Thursday, November 24, 2011

Getting From Point A to Point B in Viet Nam

Transportation in Vietnam is like a box of chocolates... 

After two days traveling further into the Vietnamese highlands on the rear of a motorbike, all I wanted was to chill and get to Hoi An. My butt needed a break, those bikes on those roads make for one good long vibration.

Back in Da Lat I took a leisurely last stroll around town after reserving a ticket on the 6pm bus to Da Nang – a reservation which means nothing if the bus driver decides to leave 45 minutes early. 'No problem, I put you on another bus' says the girl at the desk. She makes a couple of phone calls. I so wish I understood Vietnamese. Finally her eyes brighten and she hangs up. 'Okay, no problem. Only driver, you and one more person,' she tells me. ‘To Da Nang, you get off at Hoi An.’ Sweet I figure. Plenty of room to stretch out for the overnight trip.


To clarify – I’d been in Viet Nam long enough to know to always be suspicious – I ask the girl what kind of bus. First she tries to explain but that’s useless. So she pulls me out into the street and points at a passenger van parked (or possibly abandoned) at the end of the crumbling street. 'That one, same same but different' she tells me. Same same but different. I’d heard that one before.

I end up in a clunky red mini van with a guy named Home. There’s enough front seat leg room for a full-grown Chihuahua. At least I can tell him to stop when I need to pee. 'Da Nang?' I say, as enthusiastically as possible since it would pretty much be the end of any manageable conversation between us. 'Da Nang!' he says back, then proceeds to floor it across town to a gas station where a bunch of guys are climbing all over the boxes packed onto the back of this big truck with a tarp for a roof. 'Okay, you go them!' Home-boy says, pointing. This is my ride to Hoi An? It was so ridiculous I had to agree.

I take my bicycle apart (I was traveling by tandem – solo, which is a whole nother story) and a few of the guys heave it in three pieces onto the mountain of cardboard cartons. My panniers go up too, disappearing in a crevice among the cargo. I keep a firm grip on my waist pouch, making it obvious to twenty strangers where all my cash is. One guy slaps my shoulder and hands me a box and points at the truck. So now I’m part of the work force. I hand it up to some guy who’s laughing at me. Some woman in a mask (presumably because of the dust) comes up to me, demanding 200,000 Vietnamese Dong for whatever I’m getting into. No other apparent option, I pay.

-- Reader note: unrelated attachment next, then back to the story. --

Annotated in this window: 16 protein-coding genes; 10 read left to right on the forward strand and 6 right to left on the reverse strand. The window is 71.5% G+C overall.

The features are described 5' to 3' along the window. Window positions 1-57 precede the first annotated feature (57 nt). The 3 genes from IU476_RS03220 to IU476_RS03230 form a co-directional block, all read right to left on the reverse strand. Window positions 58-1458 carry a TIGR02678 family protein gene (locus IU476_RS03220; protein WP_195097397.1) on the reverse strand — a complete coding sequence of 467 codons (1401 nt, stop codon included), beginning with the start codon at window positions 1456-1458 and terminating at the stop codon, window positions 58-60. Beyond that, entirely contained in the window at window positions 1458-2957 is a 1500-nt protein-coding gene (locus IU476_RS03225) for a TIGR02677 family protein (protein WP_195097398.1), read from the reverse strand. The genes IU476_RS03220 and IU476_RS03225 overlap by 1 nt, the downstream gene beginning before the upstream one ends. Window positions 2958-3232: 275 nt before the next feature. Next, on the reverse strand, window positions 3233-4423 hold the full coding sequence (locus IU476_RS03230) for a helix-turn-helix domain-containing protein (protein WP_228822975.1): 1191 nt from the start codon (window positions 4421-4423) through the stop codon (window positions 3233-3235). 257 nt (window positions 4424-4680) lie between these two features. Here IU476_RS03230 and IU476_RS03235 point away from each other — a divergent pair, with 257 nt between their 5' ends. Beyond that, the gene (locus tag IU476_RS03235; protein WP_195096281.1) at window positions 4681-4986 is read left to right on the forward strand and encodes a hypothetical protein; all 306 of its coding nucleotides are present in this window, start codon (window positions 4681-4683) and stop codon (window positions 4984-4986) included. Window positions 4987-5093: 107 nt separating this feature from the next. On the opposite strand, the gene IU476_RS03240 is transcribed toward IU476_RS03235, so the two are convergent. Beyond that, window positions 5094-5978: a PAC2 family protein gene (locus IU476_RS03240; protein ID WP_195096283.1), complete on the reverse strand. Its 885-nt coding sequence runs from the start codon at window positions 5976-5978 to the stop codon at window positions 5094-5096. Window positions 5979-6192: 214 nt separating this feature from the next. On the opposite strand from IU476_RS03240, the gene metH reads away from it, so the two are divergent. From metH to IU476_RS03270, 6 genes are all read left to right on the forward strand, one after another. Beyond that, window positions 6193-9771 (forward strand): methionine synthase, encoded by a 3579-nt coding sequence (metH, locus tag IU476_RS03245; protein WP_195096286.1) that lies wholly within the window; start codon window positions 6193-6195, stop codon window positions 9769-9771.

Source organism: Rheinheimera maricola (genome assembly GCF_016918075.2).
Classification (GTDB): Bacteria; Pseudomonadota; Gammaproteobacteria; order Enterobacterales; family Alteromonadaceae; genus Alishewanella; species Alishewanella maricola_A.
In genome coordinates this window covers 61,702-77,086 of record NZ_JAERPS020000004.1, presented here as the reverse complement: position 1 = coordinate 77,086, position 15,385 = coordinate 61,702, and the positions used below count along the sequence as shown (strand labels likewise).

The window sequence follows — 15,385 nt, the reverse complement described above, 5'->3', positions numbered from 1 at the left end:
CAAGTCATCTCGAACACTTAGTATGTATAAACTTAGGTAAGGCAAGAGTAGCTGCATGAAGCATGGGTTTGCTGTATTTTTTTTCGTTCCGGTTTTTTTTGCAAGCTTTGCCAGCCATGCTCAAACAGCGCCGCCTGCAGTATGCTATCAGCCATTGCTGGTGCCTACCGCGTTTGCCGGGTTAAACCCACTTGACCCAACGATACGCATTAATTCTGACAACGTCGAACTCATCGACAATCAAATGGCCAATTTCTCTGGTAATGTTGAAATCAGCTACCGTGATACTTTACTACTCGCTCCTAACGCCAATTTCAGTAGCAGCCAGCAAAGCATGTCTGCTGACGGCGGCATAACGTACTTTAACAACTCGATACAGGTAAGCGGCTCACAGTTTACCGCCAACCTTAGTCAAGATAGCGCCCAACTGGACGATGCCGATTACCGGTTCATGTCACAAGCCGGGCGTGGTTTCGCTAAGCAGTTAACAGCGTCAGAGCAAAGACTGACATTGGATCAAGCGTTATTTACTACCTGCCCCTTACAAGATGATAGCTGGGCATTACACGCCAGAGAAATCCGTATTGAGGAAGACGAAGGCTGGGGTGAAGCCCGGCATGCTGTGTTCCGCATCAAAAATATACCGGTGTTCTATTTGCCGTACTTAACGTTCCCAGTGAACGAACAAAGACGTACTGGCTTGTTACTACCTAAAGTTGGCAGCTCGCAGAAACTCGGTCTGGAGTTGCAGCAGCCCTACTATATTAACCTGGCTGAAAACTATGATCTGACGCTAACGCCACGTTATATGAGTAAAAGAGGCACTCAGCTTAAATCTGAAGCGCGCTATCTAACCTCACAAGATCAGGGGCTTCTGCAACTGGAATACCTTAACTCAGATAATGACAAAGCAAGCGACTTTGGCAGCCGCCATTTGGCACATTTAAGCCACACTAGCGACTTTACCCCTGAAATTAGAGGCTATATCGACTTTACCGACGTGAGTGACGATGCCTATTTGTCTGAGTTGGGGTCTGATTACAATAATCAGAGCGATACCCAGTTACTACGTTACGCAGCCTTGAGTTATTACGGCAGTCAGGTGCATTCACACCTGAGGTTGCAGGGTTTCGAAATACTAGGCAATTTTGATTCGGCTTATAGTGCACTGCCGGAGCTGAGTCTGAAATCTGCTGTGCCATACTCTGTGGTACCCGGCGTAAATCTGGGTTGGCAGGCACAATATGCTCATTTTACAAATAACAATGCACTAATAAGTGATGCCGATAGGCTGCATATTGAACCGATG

An hour later I'm sitting in the front of this truck with one big driver and his pint-sized buddy; they speak English as well as I speak Vietnamese. We’re bouncing along in the jet black night, down some road that is paved, then not paved, marked with houses and storefronts then with nothing but the woods of Some Where, Viet Nam. Wondering when my companions are going to stop the truck and demand more money from me for not throwing me out the window, I offer them some of the dried sugared apricots I bought in Da Lat while my original bus driver was leaving without me.

Soon the little guy, shiftiest character I’d seen in Viet Nam which is saying something, falls asleep. My head bouncing rather violently against the window, I fail to doze off. When we finally hit the main road I think maybe I’ll get some shut-eye.

Until we come to a stop in some little town at who-knows-when-o’clock. A man emerges from a dark doorway. My friends pry a box off the back of the truck and dump it on the curb for him. And we drive off. Twenty minutes later, the same. At the next stop ten minutes later the little guy tells me to get down and help.

At 7am we pass a sign for Hoi An. I point, at myself and out the window. ‘Hoi An!’ Shorty nods and gets back to staring at the road. ‘Hoi AN!’ I say again. Junior waves a ‘shut-up!’ hand at me. I try again. ‘Da Nang!’ he snarls at me. ‘HOI AN!’ I yell back. We pull into this huge parking lot to unload some boxes at this outdoor market and it is all I can do to not take my friend by the shirt and start shaking him. ‘HOI! AN!’ He looks ready to rumble, Lord knows why he insists on keeping me hostage but he is bent on taking me all the way to Da Nang. Fortunately his driver friend enjoyed the apricots; he shakes his head at his little friend and throws a thumb at my bike.

My tandem parts and panniers come off the truck coated in dust. We’re ten miles past the sign for Hoi An. The town is another ten toward the coast. As I begin putting my bike together it starts to rain.

Hoi An, thank God, is a really nice place.